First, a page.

Last year, researchers at the Department of Energy's Lawrence Berkeley National Laboratory in the United States found that brief exposure to third-hand smoke, which is the poisonous residue that lingers on surfaces longer after a cigarette has been put out, was tied to low body weight and immune changes in juvenile mice.
In a new study, the researchers have found that third-hand smoke also increases the risk of lung cancer - at least in mice. More specifically, the team found that exposure to third-hand smoke early in life was associated with an increased risk and severity of lung cancer in mice. Read on for the full findings as published in the journal Clinical Science.
Research has confirmed that third-hand smoke in indoor environments is widespread…
Studies have also found that usual indoor cleaning methods don’t remove third-hand smoke. Exposure to third-hand smoke can occur through inhalation, ingestion or through the skin.
Young children are most vulnerable to third-hand smoke’s harmful effects as they crawl and put objects in their mouths and are therefore likely to come into contact with contaminated surfaces.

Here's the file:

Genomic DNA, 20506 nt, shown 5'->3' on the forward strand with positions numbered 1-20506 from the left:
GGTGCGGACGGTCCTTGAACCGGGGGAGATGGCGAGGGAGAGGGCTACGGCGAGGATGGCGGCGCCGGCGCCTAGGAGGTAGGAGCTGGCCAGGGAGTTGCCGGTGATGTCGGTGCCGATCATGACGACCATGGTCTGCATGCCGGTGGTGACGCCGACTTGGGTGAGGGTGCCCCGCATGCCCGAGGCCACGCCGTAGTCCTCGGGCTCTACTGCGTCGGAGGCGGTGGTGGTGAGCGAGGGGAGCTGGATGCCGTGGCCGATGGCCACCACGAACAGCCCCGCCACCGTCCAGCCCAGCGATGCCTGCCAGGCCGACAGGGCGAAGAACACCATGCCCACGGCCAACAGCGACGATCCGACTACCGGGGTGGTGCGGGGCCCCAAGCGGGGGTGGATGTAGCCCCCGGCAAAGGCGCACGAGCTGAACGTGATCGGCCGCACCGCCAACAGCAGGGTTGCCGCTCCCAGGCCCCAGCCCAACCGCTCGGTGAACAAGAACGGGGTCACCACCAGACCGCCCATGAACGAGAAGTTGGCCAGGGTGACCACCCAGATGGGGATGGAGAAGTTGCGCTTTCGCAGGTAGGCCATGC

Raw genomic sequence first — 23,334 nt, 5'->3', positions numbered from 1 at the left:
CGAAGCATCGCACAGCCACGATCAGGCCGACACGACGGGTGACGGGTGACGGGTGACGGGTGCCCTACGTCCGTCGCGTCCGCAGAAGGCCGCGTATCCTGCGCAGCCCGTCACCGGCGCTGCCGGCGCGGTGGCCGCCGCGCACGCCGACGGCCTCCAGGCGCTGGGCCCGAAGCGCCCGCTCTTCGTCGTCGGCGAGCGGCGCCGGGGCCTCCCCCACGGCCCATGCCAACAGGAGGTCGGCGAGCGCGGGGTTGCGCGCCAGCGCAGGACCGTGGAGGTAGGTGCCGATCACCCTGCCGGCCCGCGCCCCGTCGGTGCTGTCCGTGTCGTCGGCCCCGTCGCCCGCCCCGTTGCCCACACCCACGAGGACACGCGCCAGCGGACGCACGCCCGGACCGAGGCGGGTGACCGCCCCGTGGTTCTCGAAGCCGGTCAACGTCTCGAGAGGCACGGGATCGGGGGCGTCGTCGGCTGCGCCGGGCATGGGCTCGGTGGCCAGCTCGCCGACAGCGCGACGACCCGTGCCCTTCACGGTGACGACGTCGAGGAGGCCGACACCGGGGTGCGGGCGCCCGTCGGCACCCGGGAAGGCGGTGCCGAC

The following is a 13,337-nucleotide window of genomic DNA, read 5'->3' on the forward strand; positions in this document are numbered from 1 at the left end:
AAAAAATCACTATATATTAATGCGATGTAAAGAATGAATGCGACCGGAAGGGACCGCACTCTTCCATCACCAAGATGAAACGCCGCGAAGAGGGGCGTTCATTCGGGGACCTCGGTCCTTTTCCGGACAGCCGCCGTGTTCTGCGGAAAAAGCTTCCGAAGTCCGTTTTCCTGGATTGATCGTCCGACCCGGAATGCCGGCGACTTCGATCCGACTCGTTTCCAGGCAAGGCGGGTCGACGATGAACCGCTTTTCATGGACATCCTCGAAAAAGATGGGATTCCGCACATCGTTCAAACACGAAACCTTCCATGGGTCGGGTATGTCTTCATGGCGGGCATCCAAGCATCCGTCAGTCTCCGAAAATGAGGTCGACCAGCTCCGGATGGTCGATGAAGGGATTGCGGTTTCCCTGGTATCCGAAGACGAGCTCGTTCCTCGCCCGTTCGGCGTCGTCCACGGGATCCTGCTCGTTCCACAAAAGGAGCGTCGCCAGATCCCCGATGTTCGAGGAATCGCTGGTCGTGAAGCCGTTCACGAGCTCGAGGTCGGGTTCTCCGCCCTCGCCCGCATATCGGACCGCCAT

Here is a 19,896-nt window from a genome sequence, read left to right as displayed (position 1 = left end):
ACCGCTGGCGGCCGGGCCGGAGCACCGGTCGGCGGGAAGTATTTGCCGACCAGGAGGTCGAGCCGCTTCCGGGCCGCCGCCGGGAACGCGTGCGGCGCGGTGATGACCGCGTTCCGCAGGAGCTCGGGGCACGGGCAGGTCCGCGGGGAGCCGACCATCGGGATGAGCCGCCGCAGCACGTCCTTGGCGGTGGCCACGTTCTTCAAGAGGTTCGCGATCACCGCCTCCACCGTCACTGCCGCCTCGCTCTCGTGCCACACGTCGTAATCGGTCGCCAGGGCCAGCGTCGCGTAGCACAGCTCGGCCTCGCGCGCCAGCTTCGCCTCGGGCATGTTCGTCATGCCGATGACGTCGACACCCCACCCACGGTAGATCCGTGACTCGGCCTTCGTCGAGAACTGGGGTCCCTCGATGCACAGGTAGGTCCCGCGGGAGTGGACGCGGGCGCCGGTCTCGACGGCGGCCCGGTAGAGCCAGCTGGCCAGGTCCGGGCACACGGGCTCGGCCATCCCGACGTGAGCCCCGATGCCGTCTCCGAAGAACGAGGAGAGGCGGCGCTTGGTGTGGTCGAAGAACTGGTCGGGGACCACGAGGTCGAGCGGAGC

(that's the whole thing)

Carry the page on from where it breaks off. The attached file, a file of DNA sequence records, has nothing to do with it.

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New study ties third-hand smoke to an increased risk of lung cancer
For the study, the researchers housed a strain of mice that’s susceptible to lung cancer
in an environment with fabric-infused third-hand-smoke. The mice were between four and seven weeks old at the start of the study. They ingested a dose of third-hand smoke comparable to the ingestion exposure of a human toddler living in a home with smokers.
Forty weeks after the last exposure, the researchers found that he mice had an increased incidence of lung cancer, larger tumours and a greater numbers of tumours compared to control mice.
Lead author Georg Matt said replacing carpets, furniture, equipment, wallpaper and drywall, drapery and curtains, and washing or vacuuming the walls, floors and ceilings are necessary to reduce the lung cancer risk associated with third-hand smoke.
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